Even if any of this stuff was true (and, from my experience with the government and military, I think they are often way overestimated in their ability to carry out major plots secretly and well), these are just some State Department folks from the old US Information Agency, with only access to public data, trying desperately to say "The US isn't that bad, really, you gotta believe us!" I really don't think that they are part of some massive disinformation campaign, but believe what you will.
posted by blahblahblah at 9:47 PM on February 5, 2006

The sensation is that this is a disinformation site in itself because of its incredible superficiality and supposed naivety of the reader

The researcher was also able to find weblog entries (numbered 100 and 333, on June 26 and July 15, 2005) from the commanding officer of the platoon that was involved in the incident and another member of his platoon.

And then it goes to use that blog as a source of reliable information on the topic !!

Is the source trustworthy?
Let's ask the source :D
posted by elpapacito at 1:43 AM on February 6, 2006

It's funny that their campaign against disinformation led to at least one prominent issue where their claims were proven to be categorically false, due to the military's own information.

Makes you wonder how many of their other claims about anti-US disinformation aren't just based on carefully parsed, legalistic CYA language (i.e. *WE* didn't do ____, but a proxy for the US did, under US orders/supervision...) or are flatout incorrect.

BTW, if the CIA/NSA/etc. did something covert and controversial that led to "anti-US disinformation", is it *ever* US government policy to confirm that fact?! I doubt it.
posted by insomnia_lj at 2:34 AM on February 6, 2006

Ok, I read. Now can I comment on the irony, if that's what you want to call it? Where is the State Department debunking of pretty much everything Condoleeza Rice ever says? Yellowcake? Abducting foreigners? WMD? Seems like their focus is a little off.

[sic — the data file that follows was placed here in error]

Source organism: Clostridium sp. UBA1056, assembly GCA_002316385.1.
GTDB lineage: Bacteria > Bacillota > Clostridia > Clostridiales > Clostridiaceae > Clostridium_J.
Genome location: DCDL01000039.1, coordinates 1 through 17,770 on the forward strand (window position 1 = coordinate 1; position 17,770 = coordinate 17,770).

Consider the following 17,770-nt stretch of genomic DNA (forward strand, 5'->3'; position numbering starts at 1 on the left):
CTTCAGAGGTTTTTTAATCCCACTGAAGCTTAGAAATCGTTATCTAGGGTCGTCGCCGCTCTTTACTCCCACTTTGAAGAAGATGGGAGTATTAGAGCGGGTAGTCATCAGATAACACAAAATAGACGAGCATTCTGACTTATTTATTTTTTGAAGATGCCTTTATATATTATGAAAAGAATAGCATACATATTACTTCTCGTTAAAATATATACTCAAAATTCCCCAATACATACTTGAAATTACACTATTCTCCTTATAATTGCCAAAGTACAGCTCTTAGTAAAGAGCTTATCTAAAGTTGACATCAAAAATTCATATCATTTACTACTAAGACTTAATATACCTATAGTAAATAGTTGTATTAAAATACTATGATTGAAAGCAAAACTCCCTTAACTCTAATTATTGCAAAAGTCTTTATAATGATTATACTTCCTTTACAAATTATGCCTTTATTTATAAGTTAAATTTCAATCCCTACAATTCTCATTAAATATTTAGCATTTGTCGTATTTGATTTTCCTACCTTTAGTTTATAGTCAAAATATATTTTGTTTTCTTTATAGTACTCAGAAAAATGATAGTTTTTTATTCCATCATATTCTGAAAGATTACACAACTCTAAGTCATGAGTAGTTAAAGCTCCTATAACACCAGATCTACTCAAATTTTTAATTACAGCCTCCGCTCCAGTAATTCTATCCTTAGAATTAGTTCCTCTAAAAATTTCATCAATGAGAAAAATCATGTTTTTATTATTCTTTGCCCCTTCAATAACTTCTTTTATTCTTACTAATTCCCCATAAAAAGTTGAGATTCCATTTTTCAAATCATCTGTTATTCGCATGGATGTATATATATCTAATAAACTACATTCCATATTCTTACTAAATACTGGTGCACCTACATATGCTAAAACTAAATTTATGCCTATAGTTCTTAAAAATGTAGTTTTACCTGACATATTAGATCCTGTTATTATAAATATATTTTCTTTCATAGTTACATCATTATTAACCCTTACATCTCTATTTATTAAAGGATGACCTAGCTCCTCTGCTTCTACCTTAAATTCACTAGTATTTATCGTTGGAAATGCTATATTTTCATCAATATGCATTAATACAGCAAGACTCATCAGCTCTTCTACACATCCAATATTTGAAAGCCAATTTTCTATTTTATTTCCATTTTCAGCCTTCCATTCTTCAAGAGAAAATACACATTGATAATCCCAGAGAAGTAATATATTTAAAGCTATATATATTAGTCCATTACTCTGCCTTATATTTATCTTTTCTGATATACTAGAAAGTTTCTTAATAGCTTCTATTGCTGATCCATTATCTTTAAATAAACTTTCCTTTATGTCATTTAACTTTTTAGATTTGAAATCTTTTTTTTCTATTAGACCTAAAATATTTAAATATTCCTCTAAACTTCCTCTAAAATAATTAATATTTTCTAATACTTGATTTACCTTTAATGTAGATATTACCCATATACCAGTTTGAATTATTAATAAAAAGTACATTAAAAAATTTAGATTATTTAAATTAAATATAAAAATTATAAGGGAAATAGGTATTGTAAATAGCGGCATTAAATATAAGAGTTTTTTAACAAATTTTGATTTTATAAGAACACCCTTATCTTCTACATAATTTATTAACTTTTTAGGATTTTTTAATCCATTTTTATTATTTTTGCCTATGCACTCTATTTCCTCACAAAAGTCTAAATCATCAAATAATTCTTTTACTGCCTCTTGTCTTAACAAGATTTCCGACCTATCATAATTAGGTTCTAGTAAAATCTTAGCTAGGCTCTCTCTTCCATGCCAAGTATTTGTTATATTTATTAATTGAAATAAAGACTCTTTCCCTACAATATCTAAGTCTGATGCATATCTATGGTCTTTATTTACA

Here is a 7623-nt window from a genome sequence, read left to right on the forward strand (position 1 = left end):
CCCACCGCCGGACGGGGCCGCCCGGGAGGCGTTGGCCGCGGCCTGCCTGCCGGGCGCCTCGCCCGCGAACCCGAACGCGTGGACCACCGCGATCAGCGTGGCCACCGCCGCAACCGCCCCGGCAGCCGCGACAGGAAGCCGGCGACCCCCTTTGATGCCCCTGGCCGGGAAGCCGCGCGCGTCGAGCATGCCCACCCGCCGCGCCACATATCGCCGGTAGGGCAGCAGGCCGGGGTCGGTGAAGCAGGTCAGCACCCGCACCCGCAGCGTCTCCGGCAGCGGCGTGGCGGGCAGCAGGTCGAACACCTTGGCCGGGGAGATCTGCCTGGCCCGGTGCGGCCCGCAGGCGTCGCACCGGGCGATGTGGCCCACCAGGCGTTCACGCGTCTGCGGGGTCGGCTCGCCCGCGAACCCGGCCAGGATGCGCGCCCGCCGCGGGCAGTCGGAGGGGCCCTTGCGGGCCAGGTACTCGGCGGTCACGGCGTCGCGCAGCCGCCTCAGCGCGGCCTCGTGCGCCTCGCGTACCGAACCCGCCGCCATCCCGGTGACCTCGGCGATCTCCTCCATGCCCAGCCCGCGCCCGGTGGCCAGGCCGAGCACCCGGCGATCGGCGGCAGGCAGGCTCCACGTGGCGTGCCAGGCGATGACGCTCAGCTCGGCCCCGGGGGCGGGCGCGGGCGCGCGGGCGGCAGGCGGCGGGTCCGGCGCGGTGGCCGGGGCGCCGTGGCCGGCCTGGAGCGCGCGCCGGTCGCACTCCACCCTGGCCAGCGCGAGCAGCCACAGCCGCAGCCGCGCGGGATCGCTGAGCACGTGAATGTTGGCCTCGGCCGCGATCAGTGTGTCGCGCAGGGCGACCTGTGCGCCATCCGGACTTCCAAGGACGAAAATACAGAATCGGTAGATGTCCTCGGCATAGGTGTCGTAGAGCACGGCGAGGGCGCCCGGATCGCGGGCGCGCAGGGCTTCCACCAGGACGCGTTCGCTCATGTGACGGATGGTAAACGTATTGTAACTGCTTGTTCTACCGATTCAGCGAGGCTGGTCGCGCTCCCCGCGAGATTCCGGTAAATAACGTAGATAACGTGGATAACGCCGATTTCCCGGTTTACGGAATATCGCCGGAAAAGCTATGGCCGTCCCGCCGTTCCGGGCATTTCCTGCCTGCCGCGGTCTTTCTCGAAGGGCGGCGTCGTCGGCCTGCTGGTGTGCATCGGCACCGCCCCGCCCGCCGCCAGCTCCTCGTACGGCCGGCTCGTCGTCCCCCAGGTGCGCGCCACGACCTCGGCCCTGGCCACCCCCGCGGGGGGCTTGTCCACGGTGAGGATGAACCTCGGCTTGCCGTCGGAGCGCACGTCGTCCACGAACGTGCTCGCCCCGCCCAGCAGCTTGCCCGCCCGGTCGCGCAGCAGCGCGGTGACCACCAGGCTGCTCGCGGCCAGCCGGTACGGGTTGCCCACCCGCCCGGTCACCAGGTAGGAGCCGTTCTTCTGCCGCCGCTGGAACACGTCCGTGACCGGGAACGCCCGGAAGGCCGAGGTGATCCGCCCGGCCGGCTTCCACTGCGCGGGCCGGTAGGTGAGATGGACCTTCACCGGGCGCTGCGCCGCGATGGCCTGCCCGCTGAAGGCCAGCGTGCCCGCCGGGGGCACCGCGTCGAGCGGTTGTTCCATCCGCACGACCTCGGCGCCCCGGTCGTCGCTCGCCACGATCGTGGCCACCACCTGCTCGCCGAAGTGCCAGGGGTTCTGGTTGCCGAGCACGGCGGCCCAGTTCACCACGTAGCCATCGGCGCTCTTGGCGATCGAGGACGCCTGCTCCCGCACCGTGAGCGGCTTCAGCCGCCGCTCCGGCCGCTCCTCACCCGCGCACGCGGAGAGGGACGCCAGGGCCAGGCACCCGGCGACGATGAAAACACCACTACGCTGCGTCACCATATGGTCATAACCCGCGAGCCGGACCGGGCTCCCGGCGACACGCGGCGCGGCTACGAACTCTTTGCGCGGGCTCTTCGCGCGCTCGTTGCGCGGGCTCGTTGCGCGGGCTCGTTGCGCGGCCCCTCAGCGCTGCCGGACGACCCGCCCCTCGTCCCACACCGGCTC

posted by Kirth Gerson at 6:48 AM on February 6, 2006

Well, the response to the "Stay behind" article in a Greek newspaper (I am impressed that they noticed), is instructive. Though the actual article they attack is indeed full of exaggerations and holes, it is interesting that from all the discussions about Gladio in Greece, they focus on the "weakest link" as it were - two assertions about murders that truly are over the top. But that was not all that was mentioned. It is for example a fact that a good number of the protagonists of the Greek junta were part of the Gladio network in Greece.

They also mention Ganser's work on Gladio, but fail to discuss the volumes of pretty overwhelming evidence of crimes committed by Gladio all over Europe, not the least of which is the Bologna massacre, that Ganser has painstakingly collected.

The section on "Operation Balboa" is also unimpressive. It was well known among those that support the Chavez government that this was a "war games" simulation. So it isn't really news, is it, much less some sort of debunking....
posted by talos at 8:04 AM on February 6, 2006

elpapacito - didn’t we have a post on that here?
posted by Smedleyman at 11:12 AM on February 6, 2006